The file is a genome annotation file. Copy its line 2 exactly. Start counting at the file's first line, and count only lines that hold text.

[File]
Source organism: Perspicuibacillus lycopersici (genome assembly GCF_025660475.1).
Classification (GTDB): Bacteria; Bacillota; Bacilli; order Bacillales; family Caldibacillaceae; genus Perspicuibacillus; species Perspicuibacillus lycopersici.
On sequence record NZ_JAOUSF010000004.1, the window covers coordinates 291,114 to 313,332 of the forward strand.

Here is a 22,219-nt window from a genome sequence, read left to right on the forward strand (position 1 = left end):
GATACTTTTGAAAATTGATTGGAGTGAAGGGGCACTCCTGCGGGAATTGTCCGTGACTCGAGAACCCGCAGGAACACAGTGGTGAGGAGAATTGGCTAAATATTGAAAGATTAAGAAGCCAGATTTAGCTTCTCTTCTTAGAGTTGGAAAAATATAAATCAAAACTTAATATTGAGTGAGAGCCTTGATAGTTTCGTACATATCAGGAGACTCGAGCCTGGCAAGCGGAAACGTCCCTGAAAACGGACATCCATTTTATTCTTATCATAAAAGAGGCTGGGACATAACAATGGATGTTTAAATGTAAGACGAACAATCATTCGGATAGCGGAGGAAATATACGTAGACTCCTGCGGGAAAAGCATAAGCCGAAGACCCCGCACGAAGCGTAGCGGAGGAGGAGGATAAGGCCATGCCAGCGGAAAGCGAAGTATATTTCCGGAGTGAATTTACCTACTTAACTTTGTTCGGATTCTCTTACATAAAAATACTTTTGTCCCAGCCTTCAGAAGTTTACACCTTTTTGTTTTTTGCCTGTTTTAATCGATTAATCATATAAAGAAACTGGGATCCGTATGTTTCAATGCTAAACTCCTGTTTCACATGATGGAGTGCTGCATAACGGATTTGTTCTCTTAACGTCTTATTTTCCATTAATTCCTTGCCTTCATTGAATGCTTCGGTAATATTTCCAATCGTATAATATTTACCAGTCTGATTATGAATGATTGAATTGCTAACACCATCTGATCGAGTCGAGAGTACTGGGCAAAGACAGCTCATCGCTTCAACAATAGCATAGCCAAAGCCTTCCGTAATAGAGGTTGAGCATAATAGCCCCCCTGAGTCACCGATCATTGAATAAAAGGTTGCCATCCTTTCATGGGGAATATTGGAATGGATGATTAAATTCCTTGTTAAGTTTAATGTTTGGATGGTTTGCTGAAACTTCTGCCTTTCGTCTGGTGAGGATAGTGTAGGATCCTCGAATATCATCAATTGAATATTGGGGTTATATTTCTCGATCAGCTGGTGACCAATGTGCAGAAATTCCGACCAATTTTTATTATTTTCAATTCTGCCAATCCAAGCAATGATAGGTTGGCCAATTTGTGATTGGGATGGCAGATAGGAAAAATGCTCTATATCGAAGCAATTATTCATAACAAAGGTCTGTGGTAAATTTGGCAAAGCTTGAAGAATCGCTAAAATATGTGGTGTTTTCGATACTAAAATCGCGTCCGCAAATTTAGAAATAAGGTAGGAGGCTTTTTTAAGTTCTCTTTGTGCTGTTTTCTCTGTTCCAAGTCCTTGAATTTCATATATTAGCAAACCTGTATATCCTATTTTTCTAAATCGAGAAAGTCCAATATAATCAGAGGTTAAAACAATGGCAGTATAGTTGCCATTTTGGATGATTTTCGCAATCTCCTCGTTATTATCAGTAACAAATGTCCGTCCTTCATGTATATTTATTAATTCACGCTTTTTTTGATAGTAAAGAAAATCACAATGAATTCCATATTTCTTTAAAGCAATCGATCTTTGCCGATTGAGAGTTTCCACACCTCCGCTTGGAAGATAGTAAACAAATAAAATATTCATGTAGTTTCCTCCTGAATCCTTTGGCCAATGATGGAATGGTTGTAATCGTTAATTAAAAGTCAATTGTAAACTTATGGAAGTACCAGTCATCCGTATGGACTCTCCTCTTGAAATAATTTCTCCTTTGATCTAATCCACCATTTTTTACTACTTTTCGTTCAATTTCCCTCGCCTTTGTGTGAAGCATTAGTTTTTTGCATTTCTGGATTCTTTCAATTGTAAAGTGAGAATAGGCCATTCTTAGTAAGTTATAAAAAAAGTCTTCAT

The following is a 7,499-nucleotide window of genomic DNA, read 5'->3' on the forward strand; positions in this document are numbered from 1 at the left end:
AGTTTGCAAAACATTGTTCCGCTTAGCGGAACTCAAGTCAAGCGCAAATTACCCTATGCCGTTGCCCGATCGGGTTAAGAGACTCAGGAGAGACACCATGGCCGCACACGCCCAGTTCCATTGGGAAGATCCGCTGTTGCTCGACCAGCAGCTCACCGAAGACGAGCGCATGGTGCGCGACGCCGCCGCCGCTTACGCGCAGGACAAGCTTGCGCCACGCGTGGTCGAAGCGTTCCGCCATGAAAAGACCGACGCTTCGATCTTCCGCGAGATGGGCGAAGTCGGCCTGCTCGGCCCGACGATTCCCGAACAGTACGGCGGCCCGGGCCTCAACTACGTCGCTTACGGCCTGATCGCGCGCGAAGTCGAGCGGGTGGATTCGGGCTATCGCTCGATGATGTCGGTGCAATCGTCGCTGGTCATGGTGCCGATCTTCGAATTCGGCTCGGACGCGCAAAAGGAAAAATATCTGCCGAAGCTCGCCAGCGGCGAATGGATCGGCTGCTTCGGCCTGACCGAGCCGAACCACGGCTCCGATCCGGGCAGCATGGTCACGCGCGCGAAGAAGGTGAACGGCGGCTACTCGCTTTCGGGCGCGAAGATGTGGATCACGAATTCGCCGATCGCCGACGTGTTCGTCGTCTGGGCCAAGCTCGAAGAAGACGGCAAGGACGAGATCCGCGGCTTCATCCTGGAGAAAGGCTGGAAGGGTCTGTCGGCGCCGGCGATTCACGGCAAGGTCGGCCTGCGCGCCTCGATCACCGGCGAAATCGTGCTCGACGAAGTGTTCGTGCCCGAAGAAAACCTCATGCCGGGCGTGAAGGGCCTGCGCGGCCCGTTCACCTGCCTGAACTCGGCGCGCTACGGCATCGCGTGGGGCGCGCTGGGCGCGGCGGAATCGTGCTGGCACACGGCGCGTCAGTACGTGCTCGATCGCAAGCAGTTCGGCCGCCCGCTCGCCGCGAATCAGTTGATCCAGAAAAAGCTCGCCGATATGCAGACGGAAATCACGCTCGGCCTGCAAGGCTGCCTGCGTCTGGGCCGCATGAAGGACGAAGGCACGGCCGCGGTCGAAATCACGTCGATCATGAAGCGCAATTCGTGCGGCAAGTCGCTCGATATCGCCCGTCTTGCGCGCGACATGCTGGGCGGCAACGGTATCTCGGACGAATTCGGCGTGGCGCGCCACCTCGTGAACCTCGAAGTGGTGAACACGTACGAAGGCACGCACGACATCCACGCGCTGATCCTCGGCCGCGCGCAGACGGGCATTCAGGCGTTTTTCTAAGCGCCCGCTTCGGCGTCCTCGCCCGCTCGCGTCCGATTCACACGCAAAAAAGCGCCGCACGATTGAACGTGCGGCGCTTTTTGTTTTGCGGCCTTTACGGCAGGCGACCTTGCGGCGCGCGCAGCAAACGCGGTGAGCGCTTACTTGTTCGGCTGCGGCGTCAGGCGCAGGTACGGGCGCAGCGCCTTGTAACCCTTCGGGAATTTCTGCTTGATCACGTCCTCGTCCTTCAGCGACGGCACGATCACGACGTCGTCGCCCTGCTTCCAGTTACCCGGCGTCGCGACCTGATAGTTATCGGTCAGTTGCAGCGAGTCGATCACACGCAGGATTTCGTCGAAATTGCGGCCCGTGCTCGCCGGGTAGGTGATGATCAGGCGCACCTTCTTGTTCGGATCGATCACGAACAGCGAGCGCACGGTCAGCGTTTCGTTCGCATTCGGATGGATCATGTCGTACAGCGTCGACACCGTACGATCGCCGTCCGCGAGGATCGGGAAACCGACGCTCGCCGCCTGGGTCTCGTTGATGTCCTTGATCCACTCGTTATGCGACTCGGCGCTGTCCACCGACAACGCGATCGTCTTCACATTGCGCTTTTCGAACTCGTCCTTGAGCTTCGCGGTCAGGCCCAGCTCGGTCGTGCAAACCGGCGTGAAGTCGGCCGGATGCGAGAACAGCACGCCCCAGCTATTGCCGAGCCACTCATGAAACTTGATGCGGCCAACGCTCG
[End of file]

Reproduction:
Classification (GTDB): Bacteria; Bacillota; Bacilli; order Bacillales; family Caldibacillaceae; genus Perspicuibacillus; species Perspicuibacillus lycopersici.